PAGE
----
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# Exercises

1. ○ Define a string ```s = 'colorless'```. Write a Python statement that changes this to “colourless” using only the slice and concatenation operations.

2. ○ We can use the slice notation to remove morphological endings on words. For example, `'dogs'[:-1]` removes the last character of `dogs`, leaving `dog`. Use slice notation to remove the affixes from these words (we’ve inserted a hyphen to indicate the affix boundary, but omit this from your strings): `dish-es`, `run-ning`, `nation-ality`, `un-do`, `pre-heat`.

3. ○ We saw how we can generate an `IndexError` by indexing beyond the end of a string. Is it possible to construct an index that goes too far to the left, before the start of the string?

4. ○ We can specify a “step” size for the slice. The following returns every second character within the slice: `monty[6:11:2]`. It also works in the reverse direction: `monty[10:5:-2]`. Try these for yourself, and then experiment with different step values.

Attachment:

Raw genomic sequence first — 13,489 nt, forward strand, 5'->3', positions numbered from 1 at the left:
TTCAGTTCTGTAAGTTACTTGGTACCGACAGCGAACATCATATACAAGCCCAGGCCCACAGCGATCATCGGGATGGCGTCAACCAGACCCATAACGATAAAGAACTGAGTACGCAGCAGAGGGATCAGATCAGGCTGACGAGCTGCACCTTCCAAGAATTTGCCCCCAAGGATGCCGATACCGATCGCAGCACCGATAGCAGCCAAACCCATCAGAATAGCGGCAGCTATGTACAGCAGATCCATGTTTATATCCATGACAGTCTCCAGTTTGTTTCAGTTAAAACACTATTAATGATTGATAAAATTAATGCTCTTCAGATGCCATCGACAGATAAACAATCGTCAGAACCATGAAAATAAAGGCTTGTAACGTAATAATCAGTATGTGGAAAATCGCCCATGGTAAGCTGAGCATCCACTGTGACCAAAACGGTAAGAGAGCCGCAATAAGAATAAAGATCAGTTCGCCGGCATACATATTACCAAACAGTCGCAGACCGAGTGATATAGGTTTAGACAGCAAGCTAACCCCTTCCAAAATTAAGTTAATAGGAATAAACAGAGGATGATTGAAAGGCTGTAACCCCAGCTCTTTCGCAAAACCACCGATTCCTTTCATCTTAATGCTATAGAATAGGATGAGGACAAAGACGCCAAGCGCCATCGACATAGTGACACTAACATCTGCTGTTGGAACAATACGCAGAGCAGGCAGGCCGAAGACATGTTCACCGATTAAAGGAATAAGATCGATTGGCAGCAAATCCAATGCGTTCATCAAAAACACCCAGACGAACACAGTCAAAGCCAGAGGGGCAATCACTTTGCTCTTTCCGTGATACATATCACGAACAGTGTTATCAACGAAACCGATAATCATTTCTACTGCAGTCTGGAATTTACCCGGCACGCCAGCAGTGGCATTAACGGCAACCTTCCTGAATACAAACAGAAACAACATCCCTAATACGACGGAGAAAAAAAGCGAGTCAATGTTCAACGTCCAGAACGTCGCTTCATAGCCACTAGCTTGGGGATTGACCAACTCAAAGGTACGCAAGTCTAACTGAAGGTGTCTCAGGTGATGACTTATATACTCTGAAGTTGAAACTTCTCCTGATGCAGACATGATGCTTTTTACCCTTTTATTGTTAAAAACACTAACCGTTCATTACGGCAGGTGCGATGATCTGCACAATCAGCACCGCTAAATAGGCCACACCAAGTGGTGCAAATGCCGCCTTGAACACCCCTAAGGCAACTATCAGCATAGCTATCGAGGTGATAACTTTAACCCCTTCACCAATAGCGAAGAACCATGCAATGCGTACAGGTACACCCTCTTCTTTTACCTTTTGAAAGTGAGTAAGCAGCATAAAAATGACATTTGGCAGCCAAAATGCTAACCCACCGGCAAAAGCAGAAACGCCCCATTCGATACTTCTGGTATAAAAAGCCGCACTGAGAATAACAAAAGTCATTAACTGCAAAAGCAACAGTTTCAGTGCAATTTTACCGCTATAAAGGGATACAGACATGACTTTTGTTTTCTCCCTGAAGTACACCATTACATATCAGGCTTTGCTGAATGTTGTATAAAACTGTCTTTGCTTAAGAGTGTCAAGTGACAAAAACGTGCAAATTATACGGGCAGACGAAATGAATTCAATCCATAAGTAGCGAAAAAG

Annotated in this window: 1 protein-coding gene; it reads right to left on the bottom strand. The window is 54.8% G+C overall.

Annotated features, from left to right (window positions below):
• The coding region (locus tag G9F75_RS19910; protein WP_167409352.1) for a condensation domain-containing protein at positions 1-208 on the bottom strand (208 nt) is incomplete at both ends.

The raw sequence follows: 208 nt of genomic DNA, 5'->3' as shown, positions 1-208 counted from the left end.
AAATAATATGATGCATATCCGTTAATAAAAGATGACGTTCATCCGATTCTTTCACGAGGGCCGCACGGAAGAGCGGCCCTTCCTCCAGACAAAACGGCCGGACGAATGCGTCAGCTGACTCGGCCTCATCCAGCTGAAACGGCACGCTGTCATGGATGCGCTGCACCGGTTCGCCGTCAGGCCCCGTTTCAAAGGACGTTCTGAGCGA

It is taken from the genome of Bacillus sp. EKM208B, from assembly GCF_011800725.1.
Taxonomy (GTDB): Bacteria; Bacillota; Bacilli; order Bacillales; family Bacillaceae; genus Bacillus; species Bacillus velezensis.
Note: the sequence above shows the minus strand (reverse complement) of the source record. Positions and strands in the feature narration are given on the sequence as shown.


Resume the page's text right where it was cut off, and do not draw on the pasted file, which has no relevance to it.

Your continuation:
5. ○ What happens if you ask the interpreter to evaluate `monty[::-1]`? Explain why this is a reasonable result.

6. ○ Describe the class of strings matched by the following regular expressions:

1. `[a-zA-Z]+`

2. `[A-Z][a-z]*`

3. `p[aeiou]{,2}t`

4. `\d+(\.\d+)?`

5. `([^aeiou][aeiou][^aeiou])*`

6. `\w+|[^\w\s]+`

Test your answers using `nltk.re_show()`.

7. ○ Write regular expressions to match the following classes of strings:

1. A single determiner (assume that a, an, and the are the only determiners)

2. An arithmetic expression using integers, addition, and multiplication, such as `2*3+8`

8. ○ Write a utility function that takes ...

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